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Homepage Archives Open in new window Index (09/2004) AMP (08/2004) AMP (10/2004)   Vol. 38 September 2004 
Ask Mark Parker!
As seen in the September 2004 edition of W&ET Magazine


Question While searching a gold rush campsite in Sonora, California, I found these two eagle "NYL" buttons. There is a manufacturer's name on the reverse: W [something] Smith & Co. of New York. I have read that these are New York Lancer buttons from the 1850s. What else can you tell me about them?

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Answer Not much. The New York Lancers- by definition, a cavalry unit armed with lances- seem to have left few hints or hoofprints behind. Some sources date the buttons as early as the 1830s, apparently basing this on the backmark, which is actually "Young. Smith & Co. / New. Y." The firm of Henry Young, William H. Smith, and partners operated from about 1830 to 1858. I suspect that the time frame you cite comes from Alphaeus H. Albert's Record of American Uniform and Historical Buttons, which catalogs this variety as #NY 82A and describes the New York Lancers as, "A cavalry company under command of Capt. Bernard Reilly in the 1850s." Similar buttons have also turned up at a number of Civil War battlefields and camps; but of course all sorts of antebellum buttons, both military and civilian, are dug at such sites, and so far I've seen no documentation of any New York Lancers involvement in that conflict. Again, solid facts about them are in short supply... and so are their buttons. Each of yours would retail for $400+.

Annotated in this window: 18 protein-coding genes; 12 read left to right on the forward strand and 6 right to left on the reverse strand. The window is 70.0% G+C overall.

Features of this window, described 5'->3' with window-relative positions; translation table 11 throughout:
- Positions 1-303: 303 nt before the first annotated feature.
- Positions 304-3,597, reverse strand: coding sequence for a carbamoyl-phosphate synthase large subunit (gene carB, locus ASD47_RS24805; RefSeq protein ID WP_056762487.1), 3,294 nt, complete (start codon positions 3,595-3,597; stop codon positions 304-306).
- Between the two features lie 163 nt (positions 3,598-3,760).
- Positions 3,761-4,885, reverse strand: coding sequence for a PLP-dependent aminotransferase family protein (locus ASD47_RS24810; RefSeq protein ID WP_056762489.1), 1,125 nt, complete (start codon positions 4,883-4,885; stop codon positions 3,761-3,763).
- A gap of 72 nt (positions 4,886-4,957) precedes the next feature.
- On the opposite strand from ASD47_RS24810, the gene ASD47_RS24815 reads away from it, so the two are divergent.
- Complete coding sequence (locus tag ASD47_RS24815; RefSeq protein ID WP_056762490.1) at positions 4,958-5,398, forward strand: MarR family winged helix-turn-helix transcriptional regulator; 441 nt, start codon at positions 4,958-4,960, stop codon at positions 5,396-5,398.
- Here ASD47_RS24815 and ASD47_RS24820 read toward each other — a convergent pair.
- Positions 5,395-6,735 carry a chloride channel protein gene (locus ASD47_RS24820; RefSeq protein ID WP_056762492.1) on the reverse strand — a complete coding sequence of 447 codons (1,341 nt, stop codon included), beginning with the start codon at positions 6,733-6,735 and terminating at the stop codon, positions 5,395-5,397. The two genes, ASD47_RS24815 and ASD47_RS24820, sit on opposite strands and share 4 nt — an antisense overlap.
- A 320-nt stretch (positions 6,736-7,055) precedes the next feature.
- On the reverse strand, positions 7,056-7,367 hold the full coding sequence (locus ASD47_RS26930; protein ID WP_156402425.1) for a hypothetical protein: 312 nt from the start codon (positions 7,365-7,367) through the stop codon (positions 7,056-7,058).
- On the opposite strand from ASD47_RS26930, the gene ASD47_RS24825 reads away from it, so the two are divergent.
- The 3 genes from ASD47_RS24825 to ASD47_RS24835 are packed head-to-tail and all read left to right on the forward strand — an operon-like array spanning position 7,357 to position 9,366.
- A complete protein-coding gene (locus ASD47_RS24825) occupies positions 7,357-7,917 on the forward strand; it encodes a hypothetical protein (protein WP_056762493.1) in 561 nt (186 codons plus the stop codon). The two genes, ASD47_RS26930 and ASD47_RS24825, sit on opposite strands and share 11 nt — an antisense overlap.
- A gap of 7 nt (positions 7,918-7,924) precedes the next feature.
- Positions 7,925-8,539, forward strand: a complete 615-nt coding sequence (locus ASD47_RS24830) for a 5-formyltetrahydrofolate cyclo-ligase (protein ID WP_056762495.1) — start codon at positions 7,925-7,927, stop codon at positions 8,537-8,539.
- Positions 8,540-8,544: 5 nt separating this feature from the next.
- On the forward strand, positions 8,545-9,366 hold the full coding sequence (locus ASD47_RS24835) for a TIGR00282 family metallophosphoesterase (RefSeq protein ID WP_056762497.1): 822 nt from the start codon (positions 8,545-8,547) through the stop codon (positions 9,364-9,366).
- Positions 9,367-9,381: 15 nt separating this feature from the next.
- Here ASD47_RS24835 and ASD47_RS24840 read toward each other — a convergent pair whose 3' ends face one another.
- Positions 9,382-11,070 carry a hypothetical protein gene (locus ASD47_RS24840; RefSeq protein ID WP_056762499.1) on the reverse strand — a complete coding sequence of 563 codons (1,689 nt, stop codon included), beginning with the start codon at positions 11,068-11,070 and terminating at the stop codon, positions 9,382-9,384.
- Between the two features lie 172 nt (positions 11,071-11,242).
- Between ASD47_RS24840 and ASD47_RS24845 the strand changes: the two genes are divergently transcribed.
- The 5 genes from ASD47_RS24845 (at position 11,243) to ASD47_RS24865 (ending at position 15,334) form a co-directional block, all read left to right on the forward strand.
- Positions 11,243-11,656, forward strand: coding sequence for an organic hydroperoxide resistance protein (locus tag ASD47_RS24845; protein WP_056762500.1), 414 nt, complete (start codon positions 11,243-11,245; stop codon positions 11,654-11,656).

Question This lock was found, key and all, near an old railroad track. The lock is marked "B & O R. R." and "F-S HDW. CO." The key is also stamped "B & O." Can you identify and price it for me?

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Answer Your Baltimore & Ohio Railroad (B&O) lock was made by the Fraim-Slaymaker Hardware Company of Lancaster, Pennsylvania sometime between 1921 and 1930. The B&O began 'way back in 1827, and its early railcar experiments included horse-drawn and even dog-drawn and sail-driven prototypes- ideas quickly abandoned after the arrival of Peter Cooper's steam-powered locomotive, Tom Thumb. The nation's first scheduled common carrier (freight and passenger service), the B&O became a legend in American transportation, rolling right on into the 20th century. In 1963, it came under control of the Chesapeake & Ohio Railroad and ten years later, along with the Western Maryland Railroad, was combined into the Chessie System. For a time the B&O was still a separate entity, but in the early 1980s, after Chessie merged with the Seaboard System to create CSX Transportation, the famed Baltimore & Ohio was no more. Your lock often lists anywhere from $60 to 90+, but frankly, that may be a bit optimistic. Not long ago, a nice one, non-dug, with key and working, went for $35.01 on eBay.